Connecting Rods - Create The Link Between The Piston And Crankshaft
Connecting Rods – Create The Link Between The Piston And Crankshaft

Choose Your Connecting Rods Help Topic Below


Connecting rods form the link between the crankshaft and the pistons. Consequently, Transfering the inertial forces, to the crankpins on the crankshaft. The connecting rod pushes and pulls the piston into and out of the cylinder. The small eye on the piston side, serves as a mounting for the piston bolt. Finally, They are mounted with rod bearing shells on the rod journals.

Once the connecting rod turns, it allows the piston to move up and down. This is how rotational torque gets created in the engine.

Small End

The small connecting rod eye and the conrod bush.


The connecting rod shank connects the small end of the connecting rod; to the big end of the connecting rod. The connecting rod shank normally has a double T cross section.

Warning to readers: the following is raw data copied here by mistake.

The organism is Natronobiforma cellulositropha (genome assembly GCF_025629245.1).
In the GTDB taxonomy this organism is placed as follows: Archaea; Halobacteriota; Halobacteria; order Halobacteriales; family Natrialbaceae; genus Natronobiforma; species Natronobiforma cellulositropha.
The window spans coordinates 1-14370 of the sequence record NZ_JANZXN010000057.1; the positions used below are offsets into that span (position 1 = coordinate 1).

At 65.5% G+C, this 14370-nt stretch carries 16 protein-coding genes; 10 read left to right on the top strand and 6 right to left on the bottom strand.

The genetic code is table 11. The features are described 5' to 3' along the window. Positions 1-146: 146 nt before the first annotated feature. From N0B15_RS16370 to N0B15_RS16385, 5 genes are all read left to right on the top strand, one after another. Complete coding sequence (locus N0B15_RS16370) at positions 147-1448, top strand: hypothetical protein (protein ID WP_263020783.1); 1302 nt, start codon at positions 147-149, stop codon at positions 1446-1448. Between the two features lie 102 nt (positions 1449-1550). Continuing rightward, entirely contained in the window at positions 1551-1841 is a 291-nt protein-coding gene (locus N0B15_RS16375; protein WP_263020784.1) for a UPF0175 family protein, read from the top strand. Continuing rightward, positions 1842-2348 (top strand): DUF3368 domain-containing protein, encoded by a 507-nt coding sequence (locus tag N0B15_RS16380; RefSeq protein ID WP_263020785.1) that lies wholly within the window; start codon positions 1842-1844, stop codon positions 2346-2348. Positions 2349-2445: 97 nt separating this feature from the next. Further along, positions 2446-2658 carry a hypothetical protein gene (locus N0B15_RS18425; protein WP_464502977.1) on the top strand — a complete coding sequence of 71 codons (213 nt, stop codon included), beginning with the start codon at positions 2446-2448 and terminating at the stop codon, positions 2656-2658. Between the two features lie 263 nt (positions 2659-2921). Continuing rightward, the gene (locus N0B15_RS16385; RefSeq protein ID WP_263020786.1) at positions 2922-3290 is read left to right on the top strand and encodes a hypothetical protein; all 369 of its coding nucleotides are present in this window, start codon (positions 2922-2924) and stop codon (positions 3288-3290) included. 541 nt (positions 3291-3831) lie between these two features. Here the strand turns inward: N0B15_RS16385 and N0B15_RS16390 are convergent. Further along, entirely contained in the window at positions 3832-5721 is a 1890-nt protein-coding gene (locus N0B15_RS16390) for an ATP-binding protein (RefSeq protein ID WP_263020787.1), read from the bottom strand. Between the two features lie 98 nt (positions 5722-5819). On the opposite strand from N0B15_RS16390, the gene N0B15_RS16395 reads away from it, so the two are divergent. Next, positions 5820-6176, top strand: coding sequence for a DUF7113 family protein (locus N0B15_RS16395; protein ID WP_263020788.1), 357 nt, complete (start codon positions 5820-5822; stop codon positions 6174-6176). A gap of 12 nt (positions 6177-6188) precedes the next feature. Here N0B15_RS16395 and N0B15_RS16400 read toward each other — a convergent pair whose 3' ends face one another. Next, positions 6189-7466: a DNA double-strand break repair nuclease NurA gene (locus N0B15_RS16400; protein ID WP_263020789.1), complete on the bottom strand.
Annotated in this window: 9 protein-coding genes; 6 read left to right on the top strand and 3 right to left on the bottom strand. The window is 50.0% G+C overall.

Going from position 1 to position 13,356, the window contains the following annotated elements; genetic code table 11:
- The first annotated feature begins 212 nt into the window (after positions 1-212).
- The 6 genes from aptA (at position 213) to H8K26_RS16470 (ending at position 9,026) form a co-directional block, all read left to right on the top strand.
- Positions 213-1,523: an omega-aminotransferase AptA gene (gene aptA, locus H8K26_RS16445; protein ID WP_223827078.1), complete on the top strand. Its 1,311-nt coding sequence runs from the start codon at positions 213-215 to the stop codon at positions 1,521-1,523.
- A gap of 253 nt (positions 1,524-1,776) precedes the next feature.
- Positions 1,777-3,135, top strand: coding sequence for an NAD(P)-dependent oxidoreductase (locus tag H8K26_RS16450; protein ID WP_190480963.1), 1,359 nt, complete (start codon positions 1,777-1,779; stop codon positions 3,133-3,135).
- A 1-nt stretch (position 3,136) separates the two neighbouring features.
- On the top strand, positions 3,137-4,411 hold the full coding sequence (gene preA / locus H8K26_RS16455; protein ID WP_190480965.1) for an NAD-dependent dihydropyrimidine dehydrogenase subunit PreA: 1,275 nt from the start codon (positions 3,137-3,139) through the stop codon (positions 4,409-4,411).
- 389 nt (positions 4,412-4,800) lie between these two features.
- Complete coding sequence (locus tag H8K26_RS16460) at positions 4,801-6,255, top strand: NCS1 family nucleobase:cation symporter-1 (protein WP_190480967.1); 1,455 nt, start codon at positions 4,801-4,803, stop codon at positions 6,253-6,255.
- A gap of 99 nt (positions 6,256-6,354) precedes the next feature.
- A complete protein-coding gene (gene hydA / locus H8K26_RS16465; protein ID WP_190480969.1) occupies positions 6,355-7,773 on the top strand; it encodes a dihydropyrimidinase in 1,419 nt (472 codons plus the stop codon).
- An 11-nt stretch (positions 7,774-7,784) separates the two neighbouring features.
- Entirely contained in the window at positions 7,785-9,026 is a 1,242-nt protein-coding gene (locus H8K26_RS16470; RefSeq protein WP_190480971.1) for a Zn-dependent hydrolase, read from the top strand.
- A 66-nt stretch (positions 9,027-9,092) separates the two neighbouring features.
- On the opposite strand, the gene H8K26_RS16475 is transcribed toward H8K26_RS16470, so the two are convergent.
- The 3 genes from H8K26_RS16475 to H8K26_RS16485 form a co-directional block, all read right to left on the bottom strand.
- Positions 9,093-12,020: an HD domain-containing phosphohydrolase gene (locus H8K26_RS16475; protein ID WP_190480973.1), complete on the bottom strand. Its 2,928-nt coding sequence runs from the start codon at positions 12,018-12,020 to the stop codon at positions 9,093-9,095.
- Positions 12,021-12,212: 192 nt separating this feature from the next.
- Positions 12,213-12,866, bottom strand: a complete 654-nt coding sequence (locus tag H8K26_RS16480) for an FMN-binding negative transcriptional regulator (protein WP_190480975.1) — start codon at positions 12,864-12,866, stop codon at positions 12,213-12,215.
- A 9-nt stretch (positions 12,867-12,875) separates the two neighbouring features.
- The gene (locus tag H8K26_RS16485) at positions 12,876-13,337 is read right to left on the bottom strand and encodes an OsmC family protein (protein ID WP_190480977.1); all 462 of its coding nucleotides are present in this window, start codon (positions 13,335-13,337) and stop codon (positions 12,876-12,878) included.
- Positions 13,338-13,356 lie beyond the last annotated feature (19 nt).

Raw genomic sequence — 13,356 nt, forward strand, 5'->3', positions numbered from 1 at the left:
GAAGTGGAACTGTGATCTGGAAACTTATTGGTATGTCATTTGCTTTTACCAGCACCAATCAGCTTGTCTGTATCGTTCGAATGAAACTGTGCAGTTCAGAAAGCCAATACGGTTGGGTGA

Big end

The big end of rod is the lower part of the rod.

Then given break lines or laser notches and split into two parts. With the point of fracture ensuring that the rods fit together precisely. They offer more advantages in terms of strength, cost and production accuracy.
Once assembled, the joint faces are barely visible. They fit together very precisely, thus allowing maximum force transmission.

All connecting rods for automotive use need to be lightweight. But, strong enough to withstand and transmit the thrust from the pistons to an engine’s crankshaft. Finally, Connecting rods are available in a variety of sizes and materials ideal for certain situations.

Common causes of connecting rod failure are tensile failure from high engine speeds. Also, the impact force when the piston hits a valve (due to a valve train problem); rod bearing failure (usually due to a lubrication problem, or incorrect installation of the connecting rod.

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